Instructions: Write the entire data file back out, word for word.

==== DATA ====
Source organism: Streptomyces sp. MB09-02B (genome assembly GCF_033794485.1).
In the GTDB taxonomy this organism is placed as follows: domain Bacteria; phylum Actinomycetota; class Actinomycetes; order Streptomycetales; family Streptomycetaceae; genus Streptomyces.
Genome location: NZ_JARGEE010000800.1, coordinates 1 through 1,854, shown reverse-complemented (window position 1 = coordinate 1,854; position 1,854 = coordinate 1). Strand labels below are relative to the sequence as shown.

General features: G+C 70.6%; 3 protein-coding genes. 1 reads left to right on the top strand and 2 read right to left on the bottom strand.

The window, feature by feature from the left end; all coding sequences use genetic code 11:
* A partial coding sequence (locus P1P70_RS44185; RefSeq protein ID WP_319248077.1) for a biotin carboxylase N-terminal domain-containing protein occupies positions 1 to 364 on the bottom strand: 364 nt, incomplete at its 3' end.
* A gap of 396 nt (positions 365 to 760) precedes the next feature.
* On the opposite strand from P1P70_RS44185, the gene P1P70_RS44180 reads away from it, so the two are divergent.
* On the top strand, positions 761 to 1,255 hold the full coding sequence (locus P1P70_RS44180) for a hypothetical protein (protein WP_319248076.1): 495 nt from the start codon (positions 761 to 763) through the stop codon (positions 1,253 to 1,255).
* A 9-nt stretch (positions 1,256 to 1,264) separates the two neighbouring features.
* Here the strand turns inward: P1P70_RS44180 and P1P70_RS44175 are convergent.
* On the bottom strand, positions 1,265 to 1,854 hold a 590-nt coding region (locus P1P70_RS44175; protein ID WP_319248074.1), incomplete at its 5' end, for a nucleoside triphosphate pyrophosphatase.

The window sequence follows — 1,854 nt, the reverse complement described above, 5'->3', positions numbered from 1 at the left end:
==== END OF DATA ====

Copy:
Source organism: Streptomyces sp. MB09-02B (genome assembly GCF_033794485.1).
In the GTDB taxonomy this organism is placed as follows: domain Bacteria; phylum Actinomycetota; class Actinomycetes; order Streptomycetales; family Streptomycetaceae; genus Streptomyces.
Genome location: NZ_JARGEE010000800.1, coordinates 1 through 1,854, shown reverse-complemented (window position 1 = coordinate 1,854; position 1,854 = coordinate 1). Strand labels below are relative to the sequence as shown.

General features: G+C 70.6%; 3 protein-coding genes. 1 reads left to right on the top strand and 2 read right to left on the bottom strand.

The window, feature by feature from the left end; all coding sequences use genetic code 11:
* A partial coding sequence (locus P1P70_RS44185; RefSeq protein ID WP_319248077.1) for a biotin carboxylase N-terminal domain-containing protein occupies positions 1 to 364 on the bottom strand: 364 nt, incomplete at its 3' end.
* A gap of 396 nt (positions 365 to 760) precedes the next feature.
* On the opposite strand from P1P70_RS44185, the gene P1P70_RS44180 reads away from it, so the two are divergent.
* On the top strand, positions 761 to 1,255 hold the full coding sequence (locus P1P70_RS44180) for a hypothetical protein (protein WP_319248076.1): 495 nt from the start codon (positions 761 to 763) through the stop codon (positions 1,253 to 1,255).
* A 9-nt stretch (positions 1,256 to 1,264) separates the two neighbouring features.
* Here the strand turns inward: P1P70_RS44180 and P1P70_RS44175 are convergent.
* On the bottom strand, positions 1,265 to 1,854 hold a 590-nt coding region (locus P1P70_RS44175; protein ID WP_319248074.1), incomplete at its 5' end, for a nucleoside triphosphate pyrophosphatase.

The window sequence follows — 1,854 nt, the reverse complement described above, 5'->3', positions numbered from 1 at the left end: